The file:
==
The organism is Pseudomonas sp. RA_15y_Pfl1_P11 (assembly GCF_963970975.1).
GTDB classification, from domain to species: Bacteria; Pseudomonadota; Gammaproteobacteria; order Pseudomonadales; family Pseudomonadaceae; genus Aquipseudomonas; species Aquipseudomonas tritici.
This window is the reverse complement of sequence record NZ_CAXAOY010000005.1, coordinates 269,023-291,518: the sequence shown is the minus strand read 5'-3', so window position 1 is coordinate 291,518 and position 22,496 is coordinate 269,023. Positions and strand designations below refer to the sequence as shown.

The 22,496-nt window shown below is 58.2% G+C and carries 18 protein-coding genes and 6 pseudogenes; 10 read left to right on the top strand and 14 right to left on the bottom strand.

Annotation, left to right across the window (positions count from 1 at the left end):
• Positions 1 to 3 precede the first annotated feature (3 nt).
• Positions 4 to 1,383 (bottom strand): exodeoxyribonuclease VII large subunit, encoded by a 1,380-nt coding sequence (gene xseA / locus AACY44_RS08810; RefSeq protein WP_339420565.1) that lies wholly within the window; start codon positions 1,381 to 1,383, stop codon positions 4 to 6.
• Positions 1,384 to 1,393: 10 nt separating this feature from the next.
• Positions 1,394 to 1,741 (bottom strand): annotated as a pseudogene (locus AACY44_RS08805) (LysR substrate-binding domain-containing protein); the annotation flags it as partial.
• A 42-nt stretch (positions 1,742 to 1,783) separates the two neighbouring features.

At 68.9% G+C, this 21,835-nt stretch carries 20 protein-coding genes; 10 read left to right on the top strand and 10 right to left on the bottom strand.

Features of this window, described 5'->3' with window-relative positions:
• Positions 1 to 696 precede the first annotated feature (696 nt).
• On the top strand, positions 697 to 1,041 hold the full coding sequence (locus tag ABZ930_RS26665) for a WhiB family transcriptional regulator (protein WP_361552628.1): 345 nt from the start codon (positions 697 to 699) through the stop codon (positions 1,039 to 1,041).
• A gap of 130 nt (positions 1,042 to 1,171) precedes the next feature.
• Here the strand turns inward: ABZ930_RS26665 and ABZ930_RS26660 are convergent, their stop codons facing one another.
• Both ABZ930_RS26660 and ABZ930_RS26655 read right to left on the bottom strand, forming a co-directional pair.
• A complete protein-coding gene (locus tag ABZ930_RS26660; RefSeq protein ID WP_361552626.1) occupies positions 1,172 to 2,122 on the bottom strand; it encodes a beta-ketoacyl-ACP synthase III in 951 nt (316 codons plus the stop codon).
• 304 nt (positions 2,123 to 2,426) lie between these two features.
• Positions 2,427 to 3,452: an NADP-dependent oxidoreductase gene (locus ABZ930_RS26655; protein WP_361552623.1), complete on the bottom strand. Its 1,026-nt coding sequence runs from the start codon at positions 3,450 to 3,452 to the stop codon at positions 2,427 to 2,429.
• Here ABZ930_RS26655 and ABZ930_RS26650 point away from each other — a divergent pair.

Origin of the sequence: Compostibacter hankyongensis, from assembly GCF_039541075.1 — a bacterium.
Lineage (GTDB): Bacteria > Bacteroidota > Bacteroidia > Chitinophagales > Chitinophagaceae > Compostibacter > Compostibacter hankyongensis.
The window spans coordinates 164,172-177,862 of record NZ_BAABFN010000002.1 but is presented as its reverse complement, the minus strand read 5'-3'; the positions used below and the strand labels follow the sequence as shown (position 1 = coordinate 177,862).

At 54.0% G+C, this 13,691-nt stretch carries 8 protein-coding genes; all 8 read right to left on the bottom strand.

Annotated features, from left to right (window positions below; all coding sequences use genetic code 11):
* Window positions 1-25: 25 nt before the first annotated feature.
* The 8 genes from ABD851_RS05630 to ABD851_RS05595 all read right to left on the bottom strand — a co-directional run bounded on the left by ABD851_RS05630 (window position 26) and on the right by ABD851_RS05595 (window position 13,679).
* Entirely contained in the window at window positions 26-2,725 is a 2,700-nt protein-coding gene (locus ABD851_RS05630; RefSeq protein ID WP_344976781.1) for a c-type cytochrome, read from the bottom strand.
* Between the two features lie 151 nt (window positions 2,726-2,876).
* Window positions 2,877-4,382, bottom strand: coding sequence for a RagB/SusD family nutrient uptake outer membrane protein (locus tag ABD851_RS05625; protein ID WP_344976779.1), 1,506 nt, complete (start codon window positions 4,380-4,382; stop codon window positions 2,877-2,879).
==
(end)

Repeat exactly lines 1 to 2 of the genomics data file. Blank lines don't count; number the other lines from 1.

The organism is Pseudomonas sp. RA_15y_Pfl1_P11 (assembly GCF_963970975.1).
GTDB classification, from domain to species: Bacteria; Pseudomonadota; Gammaproteobacteria; order Pseudomonadales; family Pseudomonadaceae; genus Aquipseudomonas; species Aquipseudomonas tritici.